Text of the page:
Rail Connectivity Increases, Rail Cargo Rebound PendingBy Pedro Alcalá | Fri, 08/07/2020 - 17:14
While the results of the upcoming US Presidential Election might recontextualize the commercial relationship between the Mexico and its neighbor to the north, the fact is that COVID-19 has highlighted the enormous need that will continue to exist for further cross border traffic between the two countries, regardless of political circumstances. This is illustrated by a recent preliminary approval received by major rail player Kansas City Southern from US President Donald Trump. KCS is an important participant in both countries’ rail cargo sectors, which include connectivity from the US to major Mexican ports such as the Altamira Port, whose API Director General Juan Manuel Latapi Diaz considers KCS as one of its two rail connectivity partners along with Ferromex (to read the rest of our interview with Latapi Diaz, click here).
The preliminary permit in question was granted to KCS for the construction of an additional adjacent parallel segment to the cross border rail bridge that connects Laredo, Texas with Nuevo Laredo, Tamaulipas. According to a report on this bridge from T21, a statement from KCS refers to the bridge as “part of the network of essential infrastructure that will facilitate the movement and exchange of goods and materials across the border, which will only continue to increase thanks to the USMCA.” It is possible that the political alignment between the presidential support for the project and the company’s acknowledgement of the USMCA’s importance are not coincidental. Either way, there are still a lot more permits both Mexican and American to be obtained before the project can initiate. Nevertheless, the project’s planning and engineering design are already underway. This expansion will bring much-needed capacity to a bridge that, while currently operating at 80 percent capacity, is already responsible for 56.5 percent of all US-Mexico rail exchange, transporting over 12 billion dollars of goods and materials from January to May of 2020. The only other significant piece of cross border rail infrastructure is the rail bridge that connects Brownsville, Texas with Matamoros, Tamaulipas, which is also operated by KCS and, at the time of its 2015 inauguration, the first rail infrastructure project of its kind since the times of Porfirio Díaz.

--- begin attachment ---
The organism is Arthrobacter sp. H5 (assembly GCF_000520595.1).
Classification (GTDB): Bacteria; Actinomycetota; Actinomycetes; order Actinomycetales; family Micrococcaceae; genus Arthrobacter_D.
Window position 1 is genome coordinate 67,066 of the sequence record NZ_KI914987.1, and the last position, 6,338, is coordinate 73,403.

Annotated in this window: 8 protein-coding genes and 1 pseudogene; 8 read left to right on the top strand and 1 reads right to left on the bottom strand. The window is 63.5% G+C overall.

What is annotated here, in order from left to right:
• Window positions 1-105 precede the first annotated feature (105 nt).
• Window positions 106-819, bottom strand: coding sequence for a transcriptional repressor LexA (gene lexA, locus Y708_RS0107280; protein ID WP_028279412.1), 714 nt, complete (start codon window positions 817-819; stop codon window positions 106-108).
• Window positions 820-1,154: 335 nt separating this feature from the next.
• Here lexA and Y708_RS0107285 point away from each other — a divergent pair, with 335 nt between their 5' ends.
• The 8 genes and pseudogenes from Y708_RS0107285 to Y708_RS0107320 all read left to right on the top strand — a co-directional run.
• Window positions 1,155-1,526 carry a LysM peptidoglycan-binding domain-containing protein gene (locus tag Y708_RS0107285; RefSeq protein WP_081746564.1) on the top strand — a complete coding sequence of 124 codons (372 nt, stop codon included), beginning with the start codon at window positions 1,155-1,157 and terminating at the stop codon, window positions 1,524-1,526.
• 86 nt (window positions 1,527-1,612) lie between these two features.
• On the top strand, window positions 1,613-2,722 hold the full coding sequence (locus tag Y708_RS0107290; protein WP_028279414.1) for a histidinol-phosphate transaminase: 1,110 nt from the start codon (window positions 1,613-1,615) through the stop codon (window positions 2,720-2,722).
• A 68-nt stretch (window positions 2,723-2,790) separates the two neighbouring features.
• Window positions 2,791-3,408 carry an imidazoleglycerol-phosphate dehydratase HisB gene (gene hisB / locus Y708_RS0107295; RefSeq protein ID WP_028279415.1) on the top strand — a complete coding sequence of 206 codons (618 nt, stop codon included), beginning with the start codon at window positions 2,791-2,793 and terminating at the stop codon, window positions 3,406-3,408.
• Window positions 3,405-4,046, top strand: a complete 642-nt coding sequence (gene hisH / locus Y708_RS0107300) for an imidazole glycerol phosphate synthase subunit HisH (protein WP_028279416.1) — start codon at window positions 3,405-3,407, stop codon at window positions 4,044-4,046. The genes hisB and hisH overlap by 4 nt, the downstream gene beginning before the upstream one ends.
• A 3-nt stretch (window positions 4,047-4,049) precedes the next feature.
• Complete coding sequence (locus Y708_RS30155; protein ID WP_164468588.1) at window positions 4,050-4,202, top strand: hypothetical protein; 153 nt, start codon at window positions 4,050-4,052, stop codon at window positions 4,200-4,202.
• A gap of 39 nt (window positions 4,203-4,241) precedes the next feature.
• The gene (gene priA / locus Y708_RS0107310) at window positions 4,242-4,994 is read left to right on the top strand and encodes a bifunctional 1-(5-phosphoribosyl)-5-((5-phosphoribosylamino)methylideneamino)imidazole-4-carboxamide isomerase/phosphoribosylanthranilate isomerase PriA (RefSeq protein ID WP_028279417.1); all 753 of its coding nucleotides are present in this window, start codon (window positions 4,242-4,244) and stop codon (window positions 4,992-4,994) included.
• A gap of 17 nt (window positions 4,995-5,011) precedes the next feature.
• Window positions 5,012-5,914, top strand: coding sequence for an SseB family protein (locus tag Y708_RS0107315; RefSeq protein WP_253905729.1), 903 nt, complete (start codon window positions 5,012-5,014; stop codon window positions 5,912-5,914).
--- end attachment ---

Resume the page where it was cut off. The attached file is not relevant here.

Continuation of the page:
The future promise represented by this project does contrast to some degree with the current state of Mexico’s rail cargo sector. Another report from T21 shows that the first semester of 2020 was not an easy one for Mexican rail cargo traffic due to the impact of COVID-19. The country’s major rail cargo routes saw decreases of 20 to 30 percent in transported volumes during this time when compared to last year’s figures for the same period. However, it was in fact the lines operated by KCS and Ferromex that presented the smallest decreases, that of 3.1 and 1.2 percent respectively.